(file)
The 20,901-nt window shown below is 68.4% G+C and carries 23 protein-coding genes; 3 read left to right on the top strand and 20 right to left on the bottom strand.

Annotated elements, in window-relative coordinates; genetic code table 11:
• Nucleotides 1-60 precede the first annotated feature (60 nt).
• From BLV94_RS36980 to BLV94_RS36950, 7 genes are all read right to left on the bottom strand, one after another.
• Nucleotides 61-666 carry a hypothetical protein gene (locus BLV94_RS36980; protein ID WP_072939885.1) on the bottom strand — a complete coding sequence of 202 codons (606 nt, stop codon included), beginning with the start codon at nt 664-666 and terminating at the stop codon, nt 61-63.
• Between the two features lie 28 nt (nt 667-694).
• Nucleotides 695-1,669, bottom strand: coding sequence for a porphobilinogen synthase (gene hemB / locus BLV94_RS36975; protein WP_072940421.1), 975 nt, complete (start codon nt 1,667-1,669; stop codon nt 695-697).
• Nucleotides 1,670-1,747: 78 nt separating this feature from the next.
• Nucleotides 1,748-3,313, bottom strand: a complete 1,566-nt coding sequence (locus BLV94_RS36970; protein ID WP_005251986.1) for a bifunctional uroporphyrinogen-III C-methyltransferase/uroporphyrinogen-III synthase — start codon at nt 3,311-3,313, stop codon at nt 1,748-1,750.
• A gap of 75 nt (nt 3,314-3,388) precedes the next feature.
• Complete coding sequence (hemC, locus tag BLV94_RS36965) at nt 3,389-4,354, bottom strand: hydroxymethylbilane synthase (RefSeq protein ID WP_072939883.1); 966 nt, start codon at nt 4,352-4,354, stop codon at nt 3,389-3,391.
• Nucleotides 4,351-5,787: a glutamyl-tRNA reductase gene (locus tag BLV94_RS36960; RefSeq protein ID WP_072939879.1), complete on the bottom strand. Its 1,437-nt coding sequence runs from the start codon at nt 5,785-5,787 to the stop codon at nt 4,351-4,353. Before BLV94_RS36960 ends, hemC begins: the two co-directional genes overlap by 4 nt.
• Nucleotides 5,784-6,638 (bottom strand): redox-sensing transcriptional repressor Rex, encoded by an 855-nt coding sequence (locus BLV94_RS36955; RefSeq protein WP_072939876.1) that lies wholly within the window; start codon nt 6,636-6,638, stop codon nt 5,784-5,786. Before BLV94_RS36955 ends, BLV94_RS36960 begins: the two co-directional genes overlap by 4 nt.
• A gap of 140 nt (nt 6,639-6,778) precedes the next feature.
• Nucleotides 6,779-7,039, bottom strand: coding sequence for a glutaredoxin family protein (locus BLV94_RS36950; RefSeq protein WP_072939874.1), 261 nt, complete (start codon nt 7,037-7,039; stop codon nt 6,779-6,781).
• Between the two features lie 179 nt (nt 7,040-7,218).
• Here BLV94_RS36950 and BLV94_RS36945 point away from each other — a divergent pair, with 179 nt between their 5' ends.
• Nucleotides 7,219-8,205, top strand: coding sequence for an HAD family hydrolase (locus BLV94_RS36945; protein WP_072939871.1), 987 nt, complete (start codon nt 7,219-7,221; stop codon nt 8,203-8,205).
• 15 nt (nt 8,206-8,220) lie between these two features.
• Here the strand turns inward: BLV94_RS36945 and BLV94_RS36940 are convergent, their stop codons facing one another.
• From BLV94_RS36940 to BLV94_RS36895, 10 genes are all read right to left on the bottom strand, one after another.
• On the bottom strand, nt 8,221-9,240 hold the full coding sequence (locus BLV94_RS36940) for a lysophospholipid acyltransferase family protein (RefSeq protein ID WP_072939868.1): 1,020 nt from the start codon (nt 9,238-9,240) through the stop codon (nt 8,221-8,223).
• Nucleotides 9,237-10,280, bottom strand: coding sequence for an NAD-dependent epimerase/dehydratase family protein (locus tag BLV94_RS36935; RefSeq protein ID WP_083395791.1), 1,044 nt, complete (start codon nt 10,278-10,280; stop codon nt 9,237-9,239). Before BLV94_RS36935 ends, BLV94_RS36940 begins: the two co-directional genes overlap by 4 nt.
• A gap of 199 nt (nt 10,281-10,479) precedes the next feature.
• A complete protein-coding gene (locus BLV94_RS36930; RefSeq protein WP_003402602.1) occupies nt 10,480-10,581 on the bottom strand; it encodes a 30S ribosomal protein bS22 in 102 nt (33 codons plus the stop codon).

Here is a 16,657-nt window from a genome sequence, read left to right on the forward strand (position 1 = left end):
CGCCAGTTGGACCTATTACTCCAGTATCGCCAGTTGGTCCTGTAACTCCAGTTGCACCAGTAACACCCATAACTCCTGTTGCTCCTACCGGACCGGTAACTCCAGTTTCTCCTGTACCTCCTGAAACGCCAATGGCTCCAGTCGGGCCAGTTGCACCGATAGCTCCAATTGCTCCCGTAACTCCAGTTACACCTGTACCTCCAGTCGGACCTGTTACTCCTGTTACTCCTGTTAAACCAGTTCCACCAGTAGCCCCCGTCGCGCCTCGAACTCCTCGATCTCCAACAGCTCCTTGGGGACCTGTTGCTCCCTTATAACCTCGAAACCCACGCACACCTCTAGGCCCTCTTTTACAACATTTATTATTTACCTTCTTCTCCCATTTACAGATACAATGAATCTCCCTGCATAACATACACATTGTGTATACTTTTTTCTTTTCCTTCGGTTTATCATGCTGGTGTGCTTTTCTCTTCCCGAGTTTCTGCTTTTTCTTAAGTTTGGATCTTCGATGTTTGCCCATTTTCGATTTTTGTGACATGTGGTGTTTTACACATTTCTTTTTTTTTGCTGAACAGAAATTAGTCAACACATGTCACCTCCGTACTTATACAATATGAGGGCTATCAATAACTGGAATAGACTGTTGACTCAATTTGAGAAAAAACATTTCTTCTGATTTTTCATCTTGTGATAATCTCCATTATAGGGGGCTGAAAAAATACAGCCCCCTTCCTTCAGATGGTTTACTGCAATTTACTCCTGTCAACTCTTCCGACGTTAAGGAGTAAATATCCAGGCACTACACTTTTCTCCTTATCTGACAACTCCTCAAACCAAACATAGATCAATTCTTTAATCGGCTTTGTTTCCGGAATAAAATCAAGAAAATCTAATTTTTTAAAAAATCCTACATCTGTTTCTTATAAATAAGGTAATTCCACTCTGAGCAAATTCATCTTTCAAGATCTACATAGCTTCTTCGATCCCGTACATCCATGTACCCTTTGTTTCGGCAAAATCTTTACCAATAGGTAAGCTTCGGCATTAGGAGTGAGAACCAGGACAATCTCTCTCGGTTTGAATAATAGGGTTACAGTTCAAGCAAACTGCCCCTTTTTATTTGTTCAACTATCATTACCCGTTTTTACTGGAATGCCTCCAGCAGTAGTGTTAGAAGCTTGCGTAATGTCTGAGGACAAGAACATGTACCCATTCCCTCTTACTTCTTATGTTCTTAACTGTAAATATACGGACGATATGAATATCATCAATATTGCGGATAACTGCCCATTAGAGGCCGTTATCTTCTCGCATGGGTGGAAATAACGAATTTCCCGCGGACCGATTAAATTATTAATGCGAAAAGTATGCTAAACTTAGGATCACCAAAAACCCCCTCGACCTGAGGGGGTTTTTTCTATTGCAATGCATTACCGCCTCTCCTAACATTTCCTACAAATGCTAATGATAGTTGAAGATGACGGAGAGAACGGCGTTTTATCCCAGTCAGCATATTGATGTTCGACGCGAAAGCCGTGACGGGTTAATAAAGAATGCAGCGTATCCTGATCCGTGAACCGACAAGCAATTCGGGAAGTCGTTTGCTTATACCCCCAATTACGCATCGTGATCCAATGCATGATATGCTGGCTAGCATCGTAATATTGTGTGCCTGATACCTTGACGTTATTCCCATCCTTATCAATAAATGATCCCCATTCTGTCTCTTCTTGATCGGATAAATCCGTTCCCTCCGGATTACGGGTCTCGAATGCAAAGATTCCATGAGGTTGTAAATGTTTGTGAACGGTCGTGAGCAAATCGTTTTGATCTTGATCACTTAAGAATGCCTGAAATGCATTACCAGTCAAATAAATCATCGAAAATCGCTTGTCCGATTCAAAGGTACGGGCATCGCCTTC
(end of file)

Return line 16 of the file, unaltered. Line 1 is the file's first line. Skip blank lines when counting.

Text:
• Between the two features lie 179 nt (nt 7,040-7,218).